So the word on the proverbial street is that Loom bracelets are number one thank you gifts for teachers this year. When I was a little girl parents were all about buying the Body Shop goodies for teachers, Brownie leaders at the end of term. Personally, I don’t think you can go wrong with chocolate or wine. I must admit feeling a stab of envy when my friend told me her teacher husband got around 20 bottles of wine and 10 boxes of chocolates at the end of one school year (that’s the entertainment in the summer holidays sorted then!)
Anyway, some lovely people from Cadbury sent me some thank you chocolates which are adorably shaped like flowers. They would go perfectly with a bunch of actual flowers (to keep with the flower theme) or anything else you fancy. I adore hazelnuts and praline and Cadbury praline is pretty damn good in my opinion.
Anyway, as someone who was brought out of my shell by certain teachers at school I think these would be a perfect token of thanks. You could even give them to other helpful people in your life. Everyone deserves recognition and appreciation and the way to a lot of people’s hearts is chocolate.
(If anyone wants to send me wine or Loom bracelets I would be very pleased indeed).
Another installment of my attempts to do crafts. This time I decided to slightly adjust one of my boyfriend’s t-shirts. This coincided with a trip to a music festival (ok, it was Slam Dunk and it was about 5 weeks ago!) I customised his beloved MC Lars t-shirt so that D could show off his tattoos. Anyway, here’s how I did it:
Fold up the sleeves of your t-shirt and pin in place
Loosely tack the sleeves with a different coloured thread that you will find easy to see and remove the pins.
Take a little more time to sew the sleeves with a similar coloured thread and use an iron to finish off the sleeves to make the whole thing neater.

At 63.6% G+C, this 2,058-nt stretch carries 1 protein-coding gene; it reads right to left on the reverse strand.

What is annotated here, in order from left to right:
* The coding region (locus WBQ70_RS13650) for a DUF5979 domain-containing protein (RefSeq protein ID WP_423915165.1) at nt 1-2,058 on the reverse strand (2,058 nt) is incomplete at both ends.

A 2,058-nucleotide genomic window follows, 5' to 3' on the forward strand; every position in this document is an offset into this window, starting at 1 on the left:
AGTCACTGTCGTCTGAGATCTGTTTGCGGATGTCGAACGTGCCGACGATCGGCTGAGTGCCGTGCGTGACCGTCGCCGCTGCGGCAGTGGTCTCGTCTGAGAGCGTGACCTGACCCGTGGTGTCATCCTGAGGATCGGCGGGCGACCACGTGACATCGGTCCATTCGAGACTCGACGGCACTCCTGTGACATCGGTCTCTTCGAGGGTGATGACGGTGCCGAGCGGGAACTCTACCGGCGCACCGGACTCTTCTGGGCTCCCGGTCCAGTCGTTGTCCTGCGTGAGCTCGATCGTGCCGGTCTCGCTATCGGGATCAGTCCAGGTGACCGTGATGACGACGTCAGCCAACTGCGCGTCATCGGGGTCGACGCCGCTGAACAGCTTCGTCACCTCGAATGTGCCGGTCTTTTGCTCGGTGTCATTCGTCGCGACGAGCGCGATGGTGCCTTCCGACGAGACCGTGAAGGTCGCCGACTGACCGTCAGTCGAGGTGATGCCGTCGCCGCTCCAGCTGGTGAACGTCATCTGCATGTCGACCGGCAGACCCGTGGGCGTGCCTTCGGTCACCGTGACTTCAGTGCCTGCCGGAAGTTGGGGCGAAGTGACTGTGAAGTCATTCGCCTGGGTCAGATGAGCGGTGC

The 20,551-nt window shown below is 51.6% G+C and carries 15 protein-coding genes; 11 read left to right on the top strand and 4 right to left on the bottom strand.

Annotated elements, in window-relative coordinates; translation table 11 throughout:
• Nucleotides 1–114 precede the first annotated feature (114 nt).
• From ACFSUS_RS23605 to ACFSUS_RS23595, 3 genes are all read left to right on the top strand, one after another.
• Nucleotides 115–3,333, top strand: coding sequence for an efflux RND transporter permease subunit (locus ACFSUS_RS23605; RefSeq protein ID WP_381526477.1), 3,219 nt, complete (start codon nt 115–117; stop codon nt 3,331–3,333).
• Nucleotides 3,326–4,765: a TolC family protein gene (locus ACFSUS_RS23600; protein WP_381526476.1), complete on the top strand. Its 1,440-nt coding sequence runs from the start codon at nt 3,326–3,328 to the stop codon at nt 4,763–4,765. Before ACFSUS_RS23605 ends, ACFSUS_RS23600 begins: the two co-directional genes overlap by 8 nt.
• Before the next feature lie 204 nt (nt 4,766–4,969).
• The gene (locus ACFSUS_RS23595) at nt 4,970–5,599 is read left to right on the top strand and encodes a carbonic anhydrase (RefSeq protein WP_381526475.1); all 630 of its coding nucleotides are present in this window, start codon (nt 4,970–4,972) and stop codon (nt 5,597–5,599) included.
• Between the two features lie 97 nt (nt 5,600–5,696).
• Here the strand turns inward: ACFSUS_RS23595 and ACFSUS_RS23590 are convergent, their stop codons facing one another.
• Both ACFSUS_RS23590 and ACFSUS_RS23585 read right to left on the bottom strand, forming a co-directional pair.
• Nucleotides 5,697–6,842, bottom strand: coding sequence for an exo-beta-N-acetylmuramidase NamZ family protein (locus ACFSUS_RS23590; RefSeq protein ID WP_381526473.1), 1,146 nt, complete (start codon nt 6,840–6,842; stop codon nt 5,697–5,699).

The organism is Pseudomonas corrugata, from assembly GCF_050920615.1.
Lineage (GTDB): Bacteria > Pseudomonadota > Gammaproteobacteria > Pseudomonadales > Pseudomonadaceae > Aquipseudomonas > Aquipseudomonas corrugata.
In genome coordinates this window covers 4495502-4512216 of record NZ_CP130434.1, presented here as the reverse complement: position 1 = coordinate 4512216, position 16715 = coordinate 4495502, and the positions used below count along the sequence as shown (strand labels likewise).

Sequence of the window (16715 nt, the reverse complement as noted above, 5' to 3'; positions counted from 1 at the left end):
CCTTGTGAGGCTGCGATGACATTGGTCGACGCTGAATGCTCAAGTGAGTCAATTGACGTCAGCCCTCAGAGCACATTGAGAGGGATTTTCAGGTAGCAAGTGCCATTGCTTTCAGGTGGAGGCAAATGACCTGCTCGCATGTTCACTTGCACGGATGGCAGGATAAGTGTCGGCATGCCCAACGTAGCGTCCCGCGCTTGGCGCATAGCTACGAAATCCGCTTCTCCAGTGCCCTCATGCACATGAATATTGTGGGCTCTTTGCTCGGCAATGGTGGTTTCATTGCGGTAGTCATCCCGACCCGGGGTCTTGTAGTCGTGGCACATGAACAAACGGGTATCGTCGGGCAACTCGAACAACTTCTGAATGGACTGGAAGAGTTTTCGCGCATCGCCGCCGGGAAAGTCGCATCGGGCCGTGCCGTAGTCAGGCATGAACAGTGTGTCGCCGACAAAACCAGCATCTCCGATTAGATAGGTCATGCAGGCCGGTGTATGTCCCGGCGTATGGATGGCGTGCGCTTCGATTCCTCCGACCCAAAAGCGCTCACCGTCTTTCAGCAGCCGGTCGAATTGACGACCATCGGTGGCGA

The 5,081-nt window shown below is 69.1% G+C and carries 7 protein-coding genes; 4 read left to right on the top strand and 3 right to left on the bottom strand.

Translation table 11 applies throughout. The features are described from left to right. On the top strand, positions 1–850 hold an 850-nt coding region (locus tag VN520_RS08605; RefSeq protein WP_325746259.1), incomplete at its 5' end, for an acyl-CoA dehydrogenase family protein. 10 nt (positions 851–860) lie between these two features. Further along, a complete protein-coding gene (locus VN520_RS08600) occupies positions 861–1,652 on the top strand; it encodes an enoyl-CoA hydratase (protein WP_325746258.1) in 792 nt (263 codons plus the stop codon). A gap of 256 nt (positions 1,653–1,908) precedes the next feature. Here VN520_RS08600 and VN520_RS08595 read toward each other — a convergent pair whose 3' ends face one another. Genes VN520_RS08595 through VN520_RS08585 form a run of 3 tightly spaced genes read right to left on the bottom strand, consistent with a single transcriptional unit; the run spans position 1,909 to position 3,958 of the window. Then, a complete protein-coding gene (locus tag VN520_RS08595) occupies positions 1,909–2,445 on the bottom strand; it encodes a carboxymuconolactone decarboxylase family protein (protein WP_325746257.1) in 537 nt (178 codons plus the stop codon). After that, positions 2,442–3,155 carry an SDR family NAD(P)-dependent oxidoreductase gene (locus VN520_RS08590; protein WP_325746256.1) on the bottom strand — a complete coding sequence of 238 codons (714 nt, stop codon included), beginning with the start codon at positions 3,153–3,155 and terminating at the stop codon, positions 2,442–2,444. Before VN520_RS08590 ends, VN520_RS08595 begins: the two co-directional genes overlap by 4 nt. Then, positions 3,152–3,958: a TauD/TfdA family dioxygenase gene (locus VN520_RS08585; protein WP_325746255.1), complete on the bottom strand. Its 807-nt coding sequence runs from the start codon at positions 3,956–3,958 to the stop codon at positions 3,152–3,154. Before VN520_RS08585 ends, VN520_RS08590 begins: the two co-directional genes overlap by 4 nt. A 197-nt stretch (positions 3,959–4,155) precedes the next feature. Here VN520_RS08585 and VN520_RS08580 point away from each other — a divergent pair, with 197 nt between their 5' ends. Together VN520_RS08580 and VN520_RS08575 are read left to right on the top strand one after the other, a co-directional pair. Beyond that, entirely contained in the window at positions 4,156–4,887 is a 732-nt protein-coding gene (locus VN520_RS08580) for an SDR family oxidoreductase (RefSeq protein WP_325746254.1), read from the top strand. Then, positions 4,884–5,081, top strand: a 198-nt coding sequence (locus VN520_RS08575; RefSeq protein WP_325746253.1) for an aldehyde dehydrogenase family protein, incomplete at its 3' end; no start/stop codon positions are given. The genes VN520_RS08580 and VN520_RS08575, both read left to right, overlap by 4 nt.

This shirt actually appears on several interviews conducted D who is a part time music journalist.
Sometimes I think with baking its nice to revisit something you loved as a child. Everyone remembers having these beauties at birthday parties or when your mum or grandma fancied doing a spot of baking. Sometimes going back to old school baking is best (and makes you very popular with all involved). As a coincidence this is also one of those recipes that is ingrained into my memory (including Yorkshire puddings and oaty biscuits).
To make your own butterfly cakes you will need:
For the cakes
225g caster sugar
1 teaspoon vanilla extract
For the filling
Your favourite jam
140g butter softened
280g icing sugar
A splash of milk
Food colouring (optional, but fun)
(Makes approximately 22 cakes)
Line a cupcake tin with cake cases. Preheat your oven to 180°C. In a large mixing bowl use an electric whisk to whisk up your eggs and sugar into a thick pale yellow mixture.
Melt your butter and leave to one side. Fold in your flour and vanilla. Slowly add your melted butter.
Fill your cake cases around 3/4 full. If you don’t have a enough room in your cake tins do 2 batches. Try to keep the level of cake mix consistent so they cook evenly.
Bake for 17 – 20 minutes or until golden brown and so that a skewer comes out clean. Allow the cakes to cool before you decorate them.
To make your buttercream beat together your butter, milk and icing sugar until no lumps of butter remain. Then if using add your food colouring.
To make the butterflies cut a small circle out of the top of each cake and cut the circle in half. Fill the hole with your jam and buttercream and use the cake pieces to make butterfly wings.
Serve with a cup of tea or as part of an array of party food. (Presence of children entirely optional).